Amur Minerals Corp. , looking for nickel and copper in Russia’s Far East, said on Monday its valuation had risen 43 percent after a survey of its main deposit by independent firm SRK Consulting.
The London-listed company said SRK’s “in the ground” valuation of the company was $90-110 million, versus $60-80 million when the firm was admitted to London’s Alternative Investment Market in March.
Amur Minerals said in a statement the valuation was based on a nickel price of $5.80 per lb and a copper price of $1.40 per lb.
“There is significant potential to increase resources in the areas we have drilled and other vast areas where our information is still limited,” Amur Minerals CEO Robin Young said.
The company said its overall resource had increased to 53.3 million tonnes with an average nickel grade of 0.48 percent and copper grade of 0.14 percent. This represented 254,500 tonnes of nickel and 73,000 tonnes of copper, the company said.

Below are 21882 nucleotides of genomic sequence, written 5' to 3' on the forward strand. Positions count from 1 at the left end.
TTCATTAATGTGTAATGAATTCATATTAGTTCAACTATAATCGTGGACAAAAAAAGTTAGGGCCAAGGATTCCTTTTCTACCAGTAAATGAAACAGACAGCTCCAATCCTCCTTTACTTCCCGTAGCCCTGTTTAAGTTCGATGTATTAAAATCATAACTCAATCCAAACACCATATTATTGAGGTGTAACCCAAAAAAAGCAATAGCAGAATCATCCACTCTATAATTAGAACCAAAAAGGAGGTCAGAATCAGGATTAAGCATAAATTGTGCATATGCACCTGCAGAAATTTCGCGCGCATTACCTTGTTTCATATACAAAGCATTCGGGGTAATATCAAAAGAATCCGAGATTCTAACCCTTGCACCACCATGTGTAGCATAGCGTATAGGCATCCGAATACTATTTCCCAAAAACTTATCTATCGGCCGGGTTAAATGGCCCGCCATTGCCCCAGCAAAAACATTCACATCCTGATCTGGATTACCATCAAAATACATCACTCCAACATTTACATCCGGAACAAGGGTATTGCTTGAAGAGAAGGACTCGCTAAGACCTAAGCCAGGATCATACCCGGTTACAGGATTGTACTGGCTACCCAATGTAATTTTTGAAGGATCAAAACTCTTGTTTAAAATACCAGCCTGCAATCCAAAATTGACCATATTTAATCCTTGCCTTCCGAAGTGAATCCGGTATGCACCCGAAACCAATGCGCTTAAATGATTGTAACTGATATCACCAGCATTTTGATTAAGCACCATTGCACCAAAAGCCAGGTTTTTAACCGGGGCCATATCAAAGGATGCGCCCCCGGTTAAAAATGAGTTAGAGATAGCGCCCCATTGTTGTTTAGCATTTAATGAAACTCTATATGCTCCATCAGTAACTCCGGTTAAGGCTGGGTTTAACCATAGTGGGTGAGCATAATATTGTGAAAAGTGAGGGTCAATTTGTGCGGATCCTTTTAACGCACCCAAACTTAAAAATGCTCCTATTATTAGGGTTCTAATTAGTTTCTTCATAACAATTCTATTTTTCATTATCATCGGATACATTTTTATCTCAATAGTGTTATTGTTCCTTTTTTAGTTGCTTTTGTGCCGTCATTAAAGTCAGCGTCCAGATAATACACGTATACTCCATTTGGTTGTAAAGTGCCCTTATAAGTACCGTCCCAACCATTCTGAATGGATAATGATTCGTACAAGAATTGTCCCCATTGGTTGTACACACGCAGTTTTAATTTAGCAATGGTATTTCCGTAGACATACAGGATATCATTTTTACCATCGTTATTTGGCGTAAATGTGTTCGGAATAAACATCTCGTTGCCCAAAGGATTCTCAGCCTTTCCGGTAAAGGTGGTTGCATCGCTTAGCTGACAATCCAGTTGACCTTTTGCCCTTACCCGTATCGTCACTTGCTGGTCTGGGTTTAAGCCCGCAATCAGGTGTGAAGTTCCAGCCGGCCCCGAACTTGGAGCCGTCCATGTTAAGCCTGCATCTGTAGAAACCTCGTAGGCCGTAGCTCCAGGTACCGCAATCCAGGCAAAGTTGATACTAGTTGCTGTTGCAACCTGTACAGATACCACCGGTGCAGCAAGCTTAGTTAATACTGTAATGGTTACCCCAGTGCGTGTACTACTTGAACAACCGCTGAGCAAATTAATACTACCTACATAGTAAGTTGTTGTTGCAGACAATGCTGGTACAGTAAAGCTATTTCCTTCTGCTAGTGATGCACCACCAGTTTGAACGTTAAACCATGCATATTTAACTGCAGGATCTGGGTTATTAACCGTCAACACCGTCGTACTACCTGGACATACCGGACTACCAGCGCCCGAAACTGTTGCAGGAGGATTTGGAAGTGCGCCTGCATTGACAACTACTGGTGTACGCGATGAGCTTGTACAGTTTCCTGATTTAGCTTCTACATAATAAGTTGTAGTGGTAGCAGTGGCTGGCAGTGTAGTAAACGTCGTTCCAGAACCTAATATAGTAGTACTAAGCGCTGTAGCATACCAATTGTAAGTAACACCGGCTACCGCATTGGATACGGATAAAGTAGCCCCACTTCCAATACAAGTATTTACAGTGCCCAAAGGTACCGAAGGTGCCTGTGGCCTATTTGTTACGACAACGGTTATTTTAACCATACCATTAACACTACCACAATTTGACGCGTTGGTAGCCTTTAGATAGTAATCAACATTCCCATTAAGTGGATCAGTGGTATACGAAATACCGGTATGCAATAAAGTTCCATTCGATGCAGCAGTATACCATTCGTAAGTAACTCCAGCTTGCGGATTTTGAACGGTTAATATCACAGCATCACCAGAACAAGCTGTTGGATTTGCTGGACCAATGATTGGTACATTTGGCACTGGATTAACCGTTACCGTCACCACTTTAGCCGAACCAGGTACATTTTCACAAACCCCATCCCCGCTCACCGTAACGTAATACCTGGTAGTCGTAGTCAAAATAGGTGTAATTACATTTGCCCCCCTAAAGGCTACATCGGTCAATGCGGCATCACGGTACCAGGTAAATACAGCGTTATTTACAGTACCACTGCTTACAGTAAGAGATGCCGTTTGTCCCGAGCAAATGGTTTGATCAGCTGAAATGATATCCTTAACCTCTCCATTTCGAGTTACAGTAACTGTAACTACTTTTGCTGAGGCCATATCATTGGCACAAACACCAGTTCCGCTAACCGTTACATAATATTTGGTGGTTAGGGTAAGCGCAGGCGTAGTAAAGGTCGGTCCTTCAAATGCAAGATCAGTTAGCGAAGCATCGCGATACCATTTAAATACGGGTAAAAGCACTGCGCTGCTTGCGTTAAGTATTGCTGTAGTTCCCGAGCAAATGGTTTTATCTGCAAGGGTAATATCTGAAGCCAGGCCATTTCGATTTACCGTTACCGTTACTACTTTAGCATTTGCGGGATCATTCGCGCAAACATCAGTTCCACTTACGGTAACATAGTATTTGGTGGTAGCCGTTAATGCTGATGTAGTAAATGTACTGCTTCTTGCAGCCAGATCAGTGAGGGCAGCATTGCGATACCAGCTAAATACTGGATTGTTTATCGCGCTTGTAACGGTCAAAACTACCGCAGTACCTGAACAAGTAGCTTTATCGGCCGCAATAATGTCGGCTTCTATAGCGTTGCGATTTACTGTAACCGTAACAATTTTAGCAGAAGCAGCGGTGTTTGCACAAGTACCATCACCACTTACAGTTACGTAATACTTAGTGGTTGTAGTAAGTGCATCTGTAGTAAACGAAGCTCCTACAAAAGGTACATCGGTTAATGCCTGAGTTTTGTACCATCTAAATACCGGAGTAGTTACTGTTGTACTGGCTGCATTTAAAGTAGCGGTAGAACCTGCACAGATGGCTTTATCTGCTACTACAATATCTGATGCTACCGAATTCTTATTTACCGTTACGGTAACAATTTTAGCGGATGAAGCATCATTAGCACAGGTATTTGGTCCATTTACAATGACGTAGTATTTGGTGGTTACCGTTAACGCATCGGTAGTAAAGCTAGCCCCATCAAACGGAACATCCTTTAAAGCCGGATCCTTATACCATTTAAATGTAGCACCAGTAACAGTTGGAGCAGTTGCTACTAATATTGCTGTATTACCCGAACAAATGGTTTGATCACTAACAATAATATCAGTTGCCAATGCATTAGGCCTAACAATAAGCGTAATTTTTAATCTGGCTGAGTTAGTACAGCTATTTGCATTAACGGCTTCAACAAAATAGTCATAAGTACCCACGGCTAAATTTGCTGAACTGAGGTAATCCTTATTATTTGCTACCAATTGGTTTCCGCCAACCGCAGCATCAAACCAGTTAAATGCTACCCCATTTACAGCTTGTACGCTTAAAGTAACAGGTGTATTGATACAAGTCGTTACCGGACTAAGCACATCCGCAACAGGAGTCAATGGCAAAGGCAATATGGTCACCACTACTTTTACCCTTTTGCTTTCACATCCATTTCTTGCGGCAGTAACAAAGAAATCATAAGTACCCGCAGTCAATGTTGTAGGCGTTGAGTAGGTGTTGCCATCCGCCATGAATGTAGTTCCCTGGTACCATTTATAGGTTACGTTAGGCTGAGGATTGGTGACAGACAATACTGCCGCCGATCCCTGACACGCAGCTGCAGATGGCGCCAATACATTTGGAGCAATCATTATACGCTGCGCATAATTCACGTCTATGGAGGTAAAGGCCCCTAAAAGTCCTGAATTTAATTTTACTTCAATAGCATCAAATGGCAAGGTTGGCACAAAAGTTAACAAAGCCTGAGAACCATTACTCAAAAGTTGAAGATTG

Amur Minerals is the sole owner of the Kun-Manie licence in the Amur region of eastern Russia. At the time of the company’s IPO, the deposit’s Vodorazdelny and Ikenskoye zones held 209,000 tonnes of nickel and 58,500 tonnes of copper.
Since then, Amur has added two zones, Maly Krumkon and Falcon, and acquired rights to a separate deposit, Anadjakan, in Khabarovsk region. The company said the addition of Maly Krumkon and increased confidence in resource statements were the main reasons for the higher valuation.
Nickel , which adds strength and sheen to stainless steel, has doubled in value in the last 12 months. Copper is trading about 25 percent higher than a year ago.
Young told Reuters in October mining at Kun-Manie could potentially begin in 2010 but that 2012 was a more realistic target. The deposit also contains some palladium and platinum.
Kun-Manie is located 700 km (435 miles) north of Blagoveshchensk, the capital of the Amur region and the only Russian city sharing a border with China. It was first mapped by Soviet geologists in the 1950s and Canadian miner Falconbridge Ltd. conducted a review between 1999 and 2002.
Amur, incorporated in the British Virgin Islands, acquired a five-year exploration licence for Kun-Manie in 2004. The Anadjakan licence, acquired last year, is also valid for five years.
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